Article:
Cleaning Up After You And Me

By Leaderonomics|05-02-2014 | 1 Min Read

The cleaner on the 7th floor always wore a smile on her face. She walked out of the ladies after cleaning it yet another day. A thought ran through my mind. This was it. This was her bread and butter.

A whole scene played out in my head. Every day, she came to work earlier than me and probably left later than me. She did the same things day in and day out. At the end of the month, she brought home a salary much less than mine to her kids who probably got teased in school about her decent occupation.

I had seen cleaners going about their tasks many times before in many different places, in hotels, restaurants, university but today it was different. Today I asked myself if I could do this every day for the rest of my life. ‘Probably not’, came the resounding answer.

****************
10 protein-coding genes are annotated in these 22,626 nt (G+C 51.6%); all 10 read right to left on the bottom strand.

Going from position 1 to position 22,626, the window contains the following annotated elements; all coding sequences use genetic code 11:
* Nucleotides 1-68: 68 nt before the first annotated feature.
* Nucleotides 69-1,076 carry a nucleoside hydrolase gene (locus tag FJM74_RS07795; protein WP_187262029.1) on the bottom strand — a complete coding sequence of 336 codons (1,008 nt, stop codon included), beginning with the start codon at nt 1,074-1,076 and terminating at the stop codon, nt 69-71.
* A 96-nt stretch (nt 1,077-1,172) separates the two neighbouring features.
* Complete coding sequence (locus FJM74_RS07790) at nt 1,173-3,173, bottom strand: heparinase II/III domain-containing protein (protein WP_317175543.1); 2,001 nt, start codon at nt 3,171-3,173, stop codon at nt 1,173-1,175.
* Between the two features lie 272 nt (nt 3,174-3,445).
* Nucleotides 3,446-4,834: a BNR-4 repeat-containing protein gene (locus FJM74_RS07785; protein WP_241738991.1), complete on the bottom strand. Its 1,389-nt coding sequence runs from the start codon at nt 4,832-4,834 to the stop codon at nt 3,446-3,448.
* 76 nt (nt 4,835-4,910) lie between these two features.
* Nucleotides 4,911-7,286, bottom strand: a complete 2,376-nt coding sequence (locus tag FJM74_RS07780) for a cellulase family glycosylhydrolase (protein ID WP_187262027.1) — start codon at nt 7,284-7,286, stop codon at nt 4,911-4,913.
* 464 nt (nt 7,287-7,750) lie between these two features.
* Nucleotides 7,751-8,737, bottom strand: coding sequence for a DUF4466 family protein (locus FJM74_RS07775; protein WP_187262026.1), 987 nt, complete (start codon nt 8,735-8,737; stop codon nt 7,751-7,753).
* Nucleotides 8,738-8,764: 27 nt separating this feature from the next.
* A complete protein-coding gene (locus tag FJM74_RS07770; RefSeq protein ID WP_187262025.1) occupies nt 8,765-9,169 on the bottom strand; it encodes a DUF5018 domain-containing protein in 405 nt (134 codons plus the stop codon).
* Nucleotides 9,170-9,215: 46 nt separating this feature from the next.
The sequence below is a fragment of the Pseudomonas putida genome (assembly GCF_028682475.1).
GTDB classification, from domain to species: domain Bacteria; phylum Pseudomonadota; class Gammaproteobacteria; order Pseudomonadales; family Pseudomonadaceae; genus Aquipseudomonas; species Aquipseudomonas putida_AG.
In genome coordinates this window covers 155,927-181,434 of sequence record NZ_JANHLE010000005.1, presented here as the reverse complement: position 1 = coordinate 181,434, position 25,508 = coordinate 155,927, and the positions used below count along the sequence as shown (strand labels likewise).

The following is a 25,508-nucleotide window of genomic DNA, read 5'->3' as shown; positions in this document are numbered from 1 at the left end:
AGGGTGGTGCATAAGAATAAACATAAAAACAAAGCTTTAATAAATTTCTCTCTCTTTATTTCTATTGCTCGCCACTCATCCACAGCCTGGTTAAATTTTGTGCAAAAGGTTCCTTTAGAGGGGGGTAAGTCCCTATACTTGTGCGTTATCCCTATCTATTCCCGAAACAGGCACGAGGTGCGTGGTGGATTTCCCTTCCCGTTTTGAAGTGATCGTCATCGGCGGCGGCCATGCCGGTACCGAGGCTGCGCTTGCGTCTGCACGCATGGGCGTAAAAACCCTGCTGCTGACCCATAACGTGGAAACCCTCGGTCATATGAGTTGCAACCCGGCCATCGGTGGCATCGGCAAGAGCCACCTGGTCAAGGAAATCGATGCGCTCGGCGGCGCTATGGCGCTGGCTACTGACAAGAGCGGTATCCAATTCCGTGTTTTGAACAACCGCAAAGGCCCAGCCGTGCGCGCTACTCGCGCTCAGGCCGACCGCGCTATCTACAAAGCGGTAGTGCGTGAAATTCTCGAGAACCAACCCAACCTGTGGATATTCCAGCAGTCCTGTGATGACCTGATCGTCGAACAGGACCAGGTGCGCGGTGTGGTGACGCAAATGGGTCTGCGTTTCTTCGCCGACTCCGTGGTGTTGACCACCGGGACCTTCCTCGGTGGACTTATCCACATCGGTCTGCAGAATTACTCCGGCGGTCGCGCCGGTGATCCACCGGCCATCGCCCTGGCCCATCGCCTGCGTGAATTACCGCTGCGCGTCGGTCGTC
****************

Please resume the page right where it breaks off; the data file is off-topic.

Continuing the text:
I’m sure I’m not alone in this one. Cleaning the toilet at home is one thing but cleaning a public restroom for countless people to use every day is a whole different story.

It struck me, some people were not as fortunate as most of us. They never got a chance to gain access to education. While some educated people make a living by shoddy means, other not so fortunate ones strive on plain old hard work.

Most of us need motivation to advance in our careers. Some need incentives to stay long enough in a company. Most speak of job satisfaction. What about the cleaner?

While you wouldn’t see the sense in taking up a job as a cleaner anytime soon, why not show some gratitude. Don’t litter thinking someone else will pick up after you. Don’t leave a mess in the toilet for someone else to clean.

In fact, go the extra mile. Smile at the cleaner.

Remember a smile costs nothing, but gives much. It enriches those who receive, without making poorer those who give.

Say thank you even if you already are paying for the services.

The cleaner of the 7th floor and people like her are to me the unsung heroes who make this world a cleaner place to live in.

*This was written in reminisce of my days as an intern at The Star.

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